Watch: The six most memorable hands of the 2018 WSOP

This year’s WSOP has been a record-breaking feast of poker, with 123,865 entries across all events and $266,889,193 in prize pools. During the course of the series, there have been great stories, but also great hands. Here is our rundown of the six which sparked debate or lit up the Rio this summer.

1) Cynn calls Miles’ bluff in final hand to win the Main Event

In this hand, John Cynn and Tony Miles finally brought their 12-hour battle to a close. It was a huge pot, played between two very tired players, and is certainly one of the more memorable finishing hands of a Main Event in recent years.

2) Main Event final table set with crazy ending


This next hand is even stranger than the one that ended the Main Event. With one more bust out required to set the final table, it normally requires a bit of bad luck to bring the field down to 9. This hand certainly had its fair share of that.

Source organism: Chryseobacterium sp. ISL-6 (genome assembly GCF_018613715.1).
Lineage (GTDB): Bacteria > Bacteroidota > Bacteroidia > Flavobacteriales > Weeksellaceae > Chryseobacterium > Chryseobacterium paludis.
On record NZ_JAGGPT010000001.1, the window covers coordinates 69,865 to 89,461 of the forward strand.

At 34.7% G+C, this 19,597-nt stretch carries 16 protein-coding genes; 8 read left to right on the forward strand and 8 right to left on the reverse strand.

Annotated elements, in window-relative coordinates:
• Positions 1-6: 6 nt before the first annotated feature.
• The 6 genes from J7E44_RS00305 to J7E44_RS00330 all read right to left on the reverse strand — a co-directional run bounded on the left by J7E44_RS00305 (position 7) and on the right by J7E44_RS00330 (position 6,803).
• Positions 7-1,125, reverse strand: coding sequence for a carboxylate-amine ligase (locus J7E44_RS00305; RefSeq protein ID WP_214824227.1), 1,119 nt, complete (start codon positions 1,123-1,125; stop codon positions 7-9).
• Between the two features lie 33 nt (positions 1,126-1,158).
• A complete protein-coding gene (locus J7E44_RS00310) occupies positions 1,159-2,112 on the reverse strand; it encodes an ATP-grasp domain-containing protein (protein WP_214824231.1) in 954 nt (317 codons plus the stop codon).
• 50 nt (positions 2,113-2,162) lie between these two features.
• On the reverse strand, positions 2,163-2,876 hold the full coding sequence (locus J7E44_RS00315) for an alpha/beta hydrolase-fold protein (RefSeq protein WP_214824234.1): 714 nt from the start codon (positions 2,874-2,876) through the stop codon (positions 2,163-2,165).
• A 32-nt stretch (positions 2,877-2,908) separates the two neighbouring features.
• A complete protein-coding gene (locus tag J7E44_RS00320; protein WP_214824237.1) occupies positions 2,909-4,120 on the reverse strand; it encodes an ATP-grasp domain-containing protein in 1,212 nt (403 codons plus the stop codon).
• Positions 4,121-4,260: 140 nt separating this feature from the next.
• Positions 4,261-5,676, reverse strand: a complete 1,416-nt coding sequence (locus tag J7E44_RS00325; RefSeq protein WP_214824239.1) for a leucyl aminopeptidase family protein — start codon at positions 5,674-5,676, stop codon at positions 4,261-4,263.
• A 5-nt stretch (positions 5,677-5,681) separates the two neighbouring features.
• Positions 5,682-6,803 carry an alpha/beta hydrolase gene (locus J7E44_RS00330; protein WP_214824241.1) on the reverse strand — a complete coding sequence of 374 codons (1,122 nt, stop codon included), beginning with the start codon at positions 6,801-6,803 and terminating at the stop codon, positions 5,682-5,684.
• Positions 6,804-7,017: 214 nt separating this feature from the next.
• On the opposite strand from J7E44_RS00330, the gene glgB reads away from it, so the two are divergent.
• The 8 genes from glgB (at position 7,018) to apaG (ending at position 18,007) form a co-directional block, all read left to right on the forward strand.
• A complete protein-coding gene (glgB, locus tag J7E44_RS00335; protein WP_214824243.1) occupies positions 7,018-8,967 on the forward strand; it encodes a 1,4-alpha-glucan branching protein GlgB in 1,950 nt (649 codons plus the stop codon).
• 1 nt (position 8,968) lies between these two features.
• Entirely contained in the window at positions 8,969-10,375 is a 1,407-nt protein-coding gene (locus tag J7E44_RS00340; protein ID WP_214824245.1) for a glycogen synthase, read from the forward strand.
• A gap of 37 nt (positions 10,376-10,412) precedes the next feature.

3) Fedor Holz $1,000,000 Big One for One Drop Double Knockout


This hand has plenty of intrigue, as three players collide, with an exposed card, a sick spot for Fedor Holz and $10 million on the line in this crazy hand from the Big One for One Drop.

4) Phil Ivey is making some serious moves in the Main Event


Phil Ivey arrived back on the WSOP with a bang this summer, going deep in the Main Event along the way. This explosive hand sees the poker legend put his opponent to the test by risking it all. Doug Polk gives us his insight in this video.

5) River Ruins COLOSSUS Celebration


In this hand, we see a timely reminder of why wildly over celebrating a situation in ridiculous fashion while your opponent still has equity is always a bad idea. Cue, river punishment.

6) Blowing A Once In A Lifetime Chance in the Main Event


While the Main Event can sometimes throw up some unusual plays, this is one raised more eyebrows than most. In this hand, a player shows the world what not to when holding off-suit connectors and facing serious action in front of you on a $40,000 pay jump during the Main Event. Doug Polk talks us through the action in typically entertaining style.

Article by Craig Bradshaw